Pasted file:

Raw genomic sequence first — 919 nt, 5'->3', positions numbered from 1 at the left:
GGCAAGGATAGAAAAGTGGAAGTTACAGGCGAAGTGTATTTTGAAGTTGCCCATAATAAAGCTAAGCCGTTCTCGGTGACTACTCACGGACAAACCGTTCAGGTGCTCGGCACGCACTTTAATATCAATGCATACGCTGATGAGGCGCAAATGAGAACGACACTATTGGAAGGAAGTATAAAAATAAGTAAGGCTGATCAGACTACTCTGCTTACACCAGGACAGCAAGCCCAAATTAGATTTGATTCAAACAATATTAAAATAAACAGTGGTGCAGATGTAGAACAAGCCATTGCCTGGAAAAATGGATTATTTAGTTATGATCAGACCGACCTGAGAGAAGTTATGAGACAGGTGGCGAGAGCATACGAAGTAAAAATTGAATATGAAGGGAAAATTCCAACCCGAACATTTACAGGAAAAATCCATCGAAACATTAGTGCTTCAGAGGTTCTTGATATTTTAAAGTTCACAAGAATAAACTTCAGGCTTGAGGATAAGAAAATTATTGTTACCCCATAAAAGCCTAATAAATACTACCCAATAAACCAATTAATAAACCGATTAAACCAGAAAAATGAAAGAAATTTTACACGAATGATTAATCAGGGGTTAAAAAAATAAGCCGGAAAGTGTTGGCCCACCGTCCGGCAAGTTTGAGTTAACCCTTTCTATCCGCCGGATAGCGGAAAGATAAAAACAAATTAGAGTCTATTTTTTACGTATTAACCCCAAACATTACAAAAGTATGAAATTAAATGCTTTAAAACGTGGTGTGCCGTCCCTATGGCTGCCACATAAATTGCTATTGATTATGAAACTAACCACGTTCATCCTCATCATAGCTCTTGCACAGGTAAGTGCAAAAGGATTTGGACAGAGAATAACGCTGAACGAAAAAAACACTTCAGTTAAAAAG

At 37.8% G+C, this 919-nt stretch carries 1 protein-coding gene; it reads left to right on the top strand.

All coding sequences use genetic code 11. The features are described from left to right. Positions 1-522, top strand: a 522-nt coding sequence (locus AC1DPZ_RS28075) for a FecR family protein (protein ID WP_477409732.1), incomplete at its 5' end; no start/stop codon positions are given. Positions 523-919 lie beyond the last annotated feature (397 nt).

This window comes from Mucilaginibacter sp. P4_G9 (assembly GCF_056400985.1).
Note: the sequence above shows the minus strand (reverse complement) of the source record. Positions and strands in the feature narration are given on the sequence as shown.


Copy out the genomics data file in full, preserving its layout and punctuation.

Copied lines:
Raw genomic sequence first — 919 nt, 5'->3', positions numbered from 1 at the left:
GGCAAGGATAGAAAAGTGGAAGTTACAGGCGAAGTGTATTTTGAAGTTGCCCATAATAAAGCTAAGCCGTTCTCGGTGACTACTCACGGACAAACCGTTCAGGTGCTCGGCACGCACTTTAATATCAATGCATACGCTGATGAGGCGCAAATGAGAACGACACTATTGGAAGGAAGTATAAAAATAAGTAAGGCTGATCAGACTACTCTGCTTACACCAGGACAGCAAGCCCAAATTAGATTTGATTCAAACAATATTAAAATAAACAGTGGTGCAGATGTAGAACAAGCCATTGCCTGGAAAAATGGATTATTTAGTTATGATCAGACCGACCTGAGAGAAGTTATGAGACAGGTGGCGAGAGCATACGAAGTAAAAATTGAATATGAAGGGAAAATTCCAACCCGAACATTTACAGGAAAAATCCATCGAAACATTAGTGCTTCAGAGGTTCTTGATATTTTAAAGTTCACAAGAATAAACTTCAGGCTTGAGGATAAGAAAATTATTGTTACCCCATAAAAGCCTAATAAATACTACCCAATAAACCAATTAATAAACCGATTAAACCAGAAAAATGAAAGAAATTTTACACGAATGATTAATCAGGGGTTAAAAAAATAAGCCGGAAAGTGTTGGCCCACCGTCCGGCAAGTTTGAGTTAACCCTTTCTATCCGCCGGATAGCGGAAAGATAAAAACAAATTAGAGTCTATTTTTTACGTATTAACCCCAAACATTACAAAAGTATGAAATTAAATGCTTTAAAACGTGGTGTGCCGTCCCTATGGCTGCCACATAAATTGCTATTGATTATGAAACTAACCACGTTCATCCTCATCATAGCTCTTGCACAGGTAAGTGCAAAAGGATTTGGACAGAGAATAACGCTGAACGAAAAAAACACTTCAGTTAAAAAG

At 37.8% G+C, this 919-nt stretch carries 1 protein-coding gene; it reads left to right on the top strand.

All coding sequences use genetic code 11. The features are described from left to right. Positions 1-522, top strand: a 522-nt coding sequence (locus AC1DPZ_RS28075) for a FecR family protein (protein ID WP_477409732.1), incomplete at its 5' end; no start/stop codon positions are given. Positions 523-919 lie beyond the last annotated feature (397 nt).

This window comes from Mucilaginibacter sp. P4_G9 (assembly GCF_056400985.1).
Note: the sequence above shows the minus strand (reverse complement) of the source record. Positions and strands in the feature narration are given on the sequence as shown.